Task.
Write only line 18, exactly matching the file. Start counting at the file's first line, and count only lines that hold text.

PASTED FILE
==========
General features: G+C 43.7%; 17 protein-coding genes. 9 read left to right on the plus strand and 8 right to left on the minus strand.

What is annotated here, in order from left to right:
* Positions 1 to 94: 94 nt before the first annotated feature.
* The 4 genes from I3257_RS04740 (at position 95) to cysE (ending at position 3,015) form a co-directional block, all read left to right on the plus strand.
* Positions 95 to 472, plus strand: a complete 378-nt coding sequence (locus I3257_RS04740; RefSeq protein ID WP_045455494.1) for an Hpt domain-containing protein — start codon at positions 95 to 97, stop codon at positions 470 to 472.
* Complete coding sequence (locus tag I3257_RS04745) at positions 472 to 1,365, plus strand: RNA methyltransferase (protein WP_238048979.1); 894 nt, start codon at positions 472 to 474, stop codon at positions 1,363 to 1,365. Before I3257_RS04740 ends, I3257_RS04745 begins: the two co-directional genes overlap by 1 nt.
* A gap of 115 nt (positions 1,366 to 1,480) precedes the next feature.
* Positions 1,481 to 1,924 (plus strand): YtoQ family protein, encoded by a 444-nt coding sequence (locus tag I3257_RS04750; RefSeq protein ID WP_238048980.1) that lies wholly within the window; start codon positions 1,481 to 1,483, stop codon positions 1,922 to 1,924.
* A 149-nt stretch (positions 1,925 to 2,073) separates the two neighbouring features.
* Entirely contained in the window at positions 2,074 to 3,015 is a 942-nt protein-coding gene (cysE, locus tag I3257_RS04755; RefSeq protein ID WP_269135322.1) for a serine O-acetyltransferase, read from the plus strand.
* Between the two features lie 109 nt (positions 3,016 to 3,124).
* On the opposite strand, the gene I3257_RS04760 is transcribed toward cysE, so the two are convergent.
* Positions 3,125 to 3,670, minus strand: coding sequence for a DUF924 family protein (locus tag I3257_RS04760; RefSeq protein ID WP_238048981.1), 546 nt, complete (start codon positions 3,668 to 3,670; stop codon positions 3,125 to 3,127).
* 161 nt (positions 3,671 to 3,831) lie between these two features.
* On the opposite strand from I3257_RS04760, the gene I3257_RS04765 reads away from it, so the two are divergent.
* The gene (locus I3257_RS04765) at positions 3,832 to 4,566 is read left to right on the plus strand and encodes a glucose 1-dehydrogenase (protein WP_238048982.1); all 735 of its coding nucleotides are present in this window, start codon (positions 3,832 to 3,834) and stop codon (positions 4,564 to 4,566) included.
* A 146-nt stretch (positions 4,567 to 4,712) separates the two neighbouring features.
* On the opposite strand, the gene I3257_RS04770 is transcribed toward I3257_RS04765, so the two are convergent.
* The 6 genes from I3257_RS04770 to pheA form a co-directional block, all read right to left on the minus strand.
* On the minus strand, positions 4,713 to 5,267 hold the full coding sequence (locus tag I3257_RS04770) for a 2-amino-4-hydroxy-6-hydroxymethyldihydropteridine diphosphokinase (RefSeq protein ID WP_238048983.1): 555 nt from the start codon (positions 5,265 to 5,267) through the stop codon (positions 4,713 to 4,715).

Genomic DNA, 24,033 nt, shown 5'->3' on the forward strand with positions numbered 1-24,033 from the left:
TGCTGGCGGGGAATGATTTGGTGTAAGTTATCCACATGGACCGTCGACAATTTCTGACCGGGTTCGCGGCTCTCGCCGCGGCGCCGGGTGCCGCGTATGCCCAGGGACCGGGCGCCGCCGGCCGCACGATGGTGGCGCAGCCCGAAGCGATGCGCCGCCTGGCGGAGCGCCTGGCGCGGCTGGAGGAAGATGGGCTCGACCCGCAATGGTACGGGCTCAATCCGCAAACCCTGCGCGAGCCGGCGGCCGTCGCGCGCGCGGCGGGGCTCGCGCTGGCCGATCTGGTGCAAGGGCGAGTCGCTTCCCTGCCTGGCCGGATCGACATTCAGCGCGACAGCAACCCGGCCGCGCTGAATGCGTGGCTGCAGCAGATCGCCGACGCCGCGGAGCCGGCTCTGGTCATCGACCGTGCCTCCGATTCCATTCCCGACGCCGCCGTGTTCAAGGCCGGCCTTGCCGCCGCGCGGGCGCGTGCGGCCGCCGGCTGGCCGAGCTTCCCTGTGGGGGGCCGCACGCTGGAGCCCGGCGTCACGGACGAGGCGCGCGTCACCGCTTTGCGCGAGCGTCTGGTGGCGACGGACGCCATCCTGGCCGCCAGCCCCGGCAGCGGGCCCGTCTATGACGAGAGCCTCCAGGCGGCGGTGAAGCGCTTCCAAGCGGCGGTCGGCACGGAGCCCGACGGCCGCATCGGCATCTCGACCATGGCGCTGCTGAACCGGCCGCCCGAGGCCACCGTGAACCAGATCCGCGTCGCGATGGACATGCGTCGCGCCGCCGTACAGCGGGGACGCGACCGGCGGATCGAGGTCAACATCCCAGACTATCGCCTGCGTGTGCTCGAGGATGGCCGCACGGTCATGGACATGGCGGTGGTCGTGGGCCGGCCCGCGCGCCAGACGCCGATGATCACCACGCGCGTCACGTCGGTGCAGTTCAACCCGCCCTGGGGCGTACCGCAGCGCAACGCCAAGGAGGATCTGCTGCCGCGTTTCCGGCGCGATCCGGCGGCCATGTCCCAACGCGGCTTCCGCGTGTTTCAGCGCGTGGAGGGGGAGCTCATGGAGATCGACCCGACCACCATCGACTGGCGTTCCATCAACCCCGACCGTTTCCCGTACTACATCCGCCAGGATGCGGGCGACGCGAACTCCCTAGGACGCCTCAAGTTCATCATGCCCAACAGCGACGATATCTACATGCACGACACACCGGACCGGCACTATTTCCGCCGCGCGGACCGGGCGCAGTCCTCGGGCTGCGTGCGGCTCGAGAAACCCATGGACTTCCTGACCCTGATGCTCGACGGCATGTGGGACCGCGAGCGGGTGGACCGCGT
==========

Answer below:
* On the opposite strand, the gene I3257_RS04770 is transcribed toward I3257_RS04765, so the two are convergent.